The reasonably uniform distribution of AlN and intermetallic nanoparticles as shown in Figure 2(c) can be attributed to (a) minimal gravity-associated segregation due to judicious selection of stirring parameters [21], (b) good wetting of AlN nanoparticles by the alloy matrix [11, 2224], (c) argon gas disintegration of metallic stream [25], and (d) dynamic deposition of composite slurry on substrate followed by hot extrusion. In the nanocomposite, selected area electron diffraction (SAED) in TEM revealed the (a) partial reaction of AlN with the Mg alloy matrix to form Mg3N2 (see Figure 2(c)) and (b) the occurrence of Mg-Zn nanorods (not observed in the monolithic alloy, see Figure 2(d)). Regarding the occurrence of Mg-Zn nanorods, the Mg-Zn intermetallic phase(s) precipitation was possibly regulated at nanoscale due to the presence of well-dispersed AlN nanoparticles. Dissolved Zn possibly segregated at the liquid-AlN nanoparticle interface enabling Mg-Zn intermetallic phase manipulation at the nanoscale. This is similar to possible dissolved Zn segregation at the liquid-SiC nanoparticle interface enabling nanoscale MgZn2 precipitation as recently reported [26]. With a reasonably uniform AlN distribution throughout the AZ91/ZK60A matrix, the nanoparticle-matrix interface area was ample for effectively regulated segregation of 4.80–6.20 wt.% Zn (or 1.21–1.59 vol. % Zn) as nanoscale Mg-Zn precipitates. This was similar to that reported recently for selected ZK60A nanocomposites [1214].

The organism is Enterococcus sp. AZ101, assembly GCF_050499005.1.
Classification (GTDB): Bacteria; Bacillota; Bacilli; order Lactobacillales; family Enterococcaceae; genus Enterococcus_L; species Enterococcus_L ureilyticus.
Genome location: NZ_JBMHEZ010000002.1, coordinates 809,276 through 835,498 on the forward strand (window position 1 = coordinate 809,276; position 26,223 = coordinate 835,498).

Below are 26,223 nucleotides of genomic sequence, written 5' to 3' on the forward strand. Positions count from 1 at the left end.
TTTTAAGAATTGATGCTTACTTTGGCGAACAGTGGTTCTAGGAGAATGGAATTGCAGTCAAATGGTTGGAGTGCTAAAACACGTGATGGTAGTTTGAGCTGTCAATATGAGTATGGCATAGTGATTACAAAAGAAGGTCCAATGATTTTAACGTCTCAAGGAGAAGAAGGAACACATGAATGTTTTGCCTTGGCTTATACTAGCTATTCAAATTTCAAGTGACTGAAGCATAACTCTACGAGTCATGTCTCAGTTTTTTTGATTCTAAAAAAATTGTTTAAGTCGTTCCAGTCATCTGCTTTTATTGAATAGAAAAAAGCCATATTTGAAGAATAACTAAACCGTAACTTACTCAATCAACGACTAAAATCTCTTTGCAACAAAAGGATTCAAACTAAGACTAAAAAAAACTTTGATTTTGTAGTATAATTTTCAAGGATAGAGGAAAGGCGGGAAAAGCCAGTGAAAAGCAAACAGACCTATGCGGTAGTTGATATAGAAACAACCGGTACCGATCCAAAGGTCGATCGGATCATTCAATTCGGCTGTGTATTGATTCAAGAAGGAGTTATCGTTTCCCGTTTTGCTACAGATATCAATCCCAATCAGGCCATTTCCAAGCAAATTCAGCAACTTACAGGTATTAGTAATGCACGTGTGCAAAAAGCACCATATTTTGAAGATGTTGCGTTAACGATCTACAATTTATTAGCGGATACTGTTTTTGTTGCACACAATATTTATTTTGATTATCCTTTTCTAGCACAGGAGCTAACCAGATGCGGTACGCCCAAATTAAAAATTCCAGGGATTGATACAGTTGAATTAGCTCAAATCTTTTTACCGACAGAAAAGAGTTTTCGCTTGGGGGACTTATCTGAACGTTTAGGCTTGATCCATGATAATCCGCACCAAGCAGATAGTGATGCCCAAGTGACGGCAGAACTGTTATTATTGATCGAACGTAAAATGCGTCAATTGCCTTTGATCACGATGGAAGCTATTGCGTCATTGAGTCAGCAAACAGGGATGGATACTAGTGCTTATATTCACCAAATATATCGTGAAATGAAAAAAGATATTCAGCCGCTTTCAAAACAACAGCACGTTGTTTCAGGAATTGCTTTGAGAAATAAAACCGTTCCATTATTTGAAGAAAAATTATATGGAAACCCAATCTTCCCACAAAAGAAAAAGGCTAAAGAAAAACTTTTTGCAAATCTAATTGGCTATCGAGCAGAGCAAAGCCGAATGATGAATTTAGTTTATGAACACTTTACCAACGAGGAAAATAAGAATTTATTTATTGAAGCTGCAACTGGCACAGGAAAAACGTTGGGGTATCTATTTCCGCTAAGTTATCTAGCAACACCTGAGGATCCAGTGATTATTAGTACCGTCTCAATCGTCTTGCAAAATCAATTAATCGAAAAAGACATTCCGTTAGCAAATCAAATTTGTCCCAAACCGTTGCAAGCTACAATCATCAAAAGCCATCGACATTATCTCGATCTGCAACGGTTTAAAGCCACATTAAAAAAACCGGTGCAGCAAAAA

4.3. Mechanical Behavior
4.3.1. Hardness

A significant increase in microhardness by 17% was observed in the nanocomposite when compared to monolithic material as listed in Table 1. This was consistent with earlier observations made on Mg/Al2O3, AZ31/C60 and AZ31/MWCNT nanocomposites [16, 17, 2729]. The increase in hardness of the nanocomposite in the present study can be attributed to (a) reasonably uniform distribution of harder AlN nanoparticles in the matrix and (b) higher constraint to localized matrix deformation during indentation due to the presence of nanoparticles [27, 28].

4.3.2. Tensile and Compressive Behavior